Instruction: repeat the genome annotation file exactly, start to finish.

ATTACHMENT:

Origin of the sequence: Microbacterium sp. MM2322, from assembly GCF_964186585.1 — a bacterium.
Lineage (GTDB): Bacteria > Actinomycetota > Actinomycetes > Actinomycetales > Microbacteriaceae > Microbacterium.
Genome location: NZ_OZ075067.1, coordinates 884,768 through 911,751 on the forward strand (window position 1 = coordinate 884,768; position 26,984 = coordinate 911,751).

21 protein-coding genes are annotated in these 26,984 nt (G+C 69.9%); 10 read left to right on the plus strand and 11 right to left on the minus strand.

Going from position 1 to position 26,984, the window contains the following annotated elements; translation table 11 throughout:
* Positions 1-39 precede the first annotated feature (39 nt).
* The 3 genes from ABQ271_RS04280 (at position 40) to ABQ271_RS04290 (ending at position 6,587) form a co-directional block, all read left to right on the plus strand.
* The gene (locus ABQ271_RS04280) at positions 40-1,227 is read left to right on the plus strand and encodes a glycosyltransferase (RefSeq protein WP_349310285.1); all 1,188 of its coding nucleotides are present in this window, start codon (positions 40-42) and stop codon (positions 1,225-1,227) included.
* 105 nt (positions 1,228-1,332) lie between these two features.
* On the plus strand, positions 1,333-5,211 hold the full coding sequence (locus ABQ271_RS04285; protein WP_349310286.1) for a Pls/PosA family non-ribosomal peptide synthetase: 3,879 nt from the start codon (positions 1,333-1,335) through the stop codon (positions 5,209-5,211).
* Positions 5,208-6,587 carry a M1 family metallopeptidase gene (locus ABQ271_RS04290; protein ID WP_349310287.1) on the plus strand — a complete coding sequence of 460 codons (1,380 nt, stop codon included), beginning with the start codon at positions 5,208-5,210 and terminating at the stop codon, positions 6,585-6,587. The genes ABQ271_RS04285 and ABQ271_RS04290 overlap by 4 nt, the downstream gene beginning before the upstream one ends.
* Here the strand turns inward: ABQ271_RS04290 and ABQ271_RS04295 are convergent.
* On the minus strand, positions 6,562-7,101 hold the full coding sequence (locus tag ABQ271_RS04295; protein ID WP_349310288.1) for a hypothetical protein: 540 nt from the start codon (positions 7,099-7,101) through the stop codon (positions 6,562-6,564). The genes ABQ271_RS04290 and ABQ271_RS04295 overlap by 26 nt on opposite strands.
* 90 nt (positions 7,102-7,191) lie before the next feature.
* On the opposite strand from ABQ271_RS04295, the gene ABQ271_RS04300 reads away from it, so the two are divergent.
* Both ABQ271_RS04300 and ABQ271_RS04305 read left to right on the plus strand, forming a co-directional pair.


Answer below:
Origin of the sequence: Microbacterium sp. MM2322, from assembly GCF_964186585.1 — a bacterium.
Lineage (GTDB): Bacteria > Actinomycetota > Actinomycetes > Actinomycetales > Microbacteriaceae > Microbacterium.
Genome location: NZ_OZ075067.1, coordinates 884,768 through 911,751 on the forward strand (window position 1 = coordinate 884,768; position 26,984 = coordinate 911,751).

21 protein-coding genes are annotated in these 26,984 nt (G+C 69.9%); 10 read left to right on the plus strand and 11 right to left on the minus strand.

Going from position 1 to position 26,984, the window contains the following annotated elements; translation table 11 throughout:
* Positions 1-39 precede the first annotated feature (39 nt).
* The 3 genes from ABQ271_RS04280 (at position 40) to ABQ271_RS04290 (ending at position 6,587) form a co-directional block, all read left to right on the plus strand.
* The gene (locus ABQ271_RS04280) at positions 40-1,227 is read left to right on the plus strand and encodes a glycosyltransferase (RefSeq protein WP_349310285.1); all 1,188 of its coding nucleotides are present in this window, start codon (positions 40-42) and stop codon (positions 1,225-1,227) included.
* 105 nt (positions 1,228-1,332) lie between these two features.
* On the plus strand, positions 1,333-5,211 hold the full coding sequence (locus ABQ271_RS04285; protein WP_349310286.1) for a Pls/PosA family non-ribosomal peptide synthetase: 3,879 nt from the start codon (positions 1,333-1,335) through the stop codon (positions 5,209-5,211).
* Positions 5,208-6,587 carry a M1 family metallopeptidase gene (locus ABQ271_RS04290; protein ID WP_349310287.1) on the plus strand — a complete coding sequence of 460 codons (1,380 nt, stop codon included), beginning with the start codon at positions 5,208-5,210 and terminating at the stop codon, positions 6,585-6,587. The genes ABQ271_RS04285 and ABQ271_RS04290 overlap by 4 nt, the downstream gene beginning before the upstream one ends.
* Here the strand turns inward: ABQ271_RS04290 and ABQ271_RS04295 are convergent.
* On the minus strand, positions 6,562-7,101 hold the full coding sequence (locus tag ABQ271_RS04295; protein ID WP_349310288.1) for a hypothetical protein: 540 nt from the start codon (positions 7,099-7,101) through the stop codon (positions 6,562-6,564). The genes ABQ271_RS04290 and ABQ271_RS04295 overlap by 26 nt on opposite strands.
* 90 nt (positions 7,102-7,191) lie before the next feature.
* On the opposite strand from ABQ271_RS04295, the gene ABQ271_RS04300 reads away from it, so the two are divergent.
* Both ABQ271_RS04300 and ABQ271_RS04305 read left to right on the plus strand, forming a co-directional pair.